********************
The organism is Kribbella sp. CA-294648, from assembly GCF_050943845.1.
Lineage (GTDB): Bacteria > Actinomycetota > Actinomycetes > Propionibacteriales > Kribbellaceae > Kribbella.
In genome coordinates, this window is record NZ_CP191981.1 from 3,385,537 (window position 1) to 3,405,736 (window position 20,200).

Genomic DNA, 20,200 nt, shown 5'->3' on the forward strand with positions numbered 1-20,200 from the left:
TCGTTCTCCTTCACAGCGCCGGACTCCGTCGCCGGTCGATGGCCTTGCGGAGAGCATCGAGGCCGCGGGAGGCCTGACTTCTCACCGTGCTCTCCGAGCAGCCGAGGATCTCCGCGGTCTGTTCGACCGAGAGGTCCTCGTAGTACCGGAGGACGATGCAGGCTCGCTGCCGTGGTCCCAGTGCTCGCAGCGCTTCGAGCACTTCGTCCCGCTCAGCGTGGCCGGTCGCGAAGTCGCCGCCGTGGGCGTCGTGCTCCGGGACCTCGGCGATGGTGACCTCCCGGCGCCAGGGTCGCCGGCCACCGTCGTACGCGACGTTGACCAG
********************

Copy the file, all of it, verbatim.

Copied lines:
The organism is Kribbella sp. CA-294648, from assembly GCF_050943845.1.
Lineage (GTDB): Bacteria > Actinomycetota > Actinomycetes > Propionibacteriales > Kribbellaceae > Kribbella.
In genome coordinates, this window is record NZ_CP191981.1 from 3,385,537 (window position 1) to 3,405,736 (window position 20,200).

Genomic DNA, 20,200 nt, shown 5'->3' on the forward strand with positions numbered 1-20,200 from the left:
TCGTTCTCCTTCACAGCGCCGGACTCCGTCGCCGGTCGATGGCCTTGCGGAGAGCATCGAGGCCGCGGGAGGCCTGACTTCTCACCGTGCTCTCCGAGCAGCCGAGGATCTCCGCGGTCTGTTCGACCGAGAGGTCCTCGTAGTACCGGAGGACGATGCAGGCTCGCTGCCGTGGTCCCAGTGCTCGCAGCGCTTCGAGCACTTCGTCCCGCTCAGCGTGGCCGGTCGCGAAGTCGCCGCCGTGGGCGTCGTGCTCCGGGACCTCGGCGATGGTGACCTCCCGGCGCCAGGGTCGCCGGCCACCGTCGTACGCGACGTTGACCAG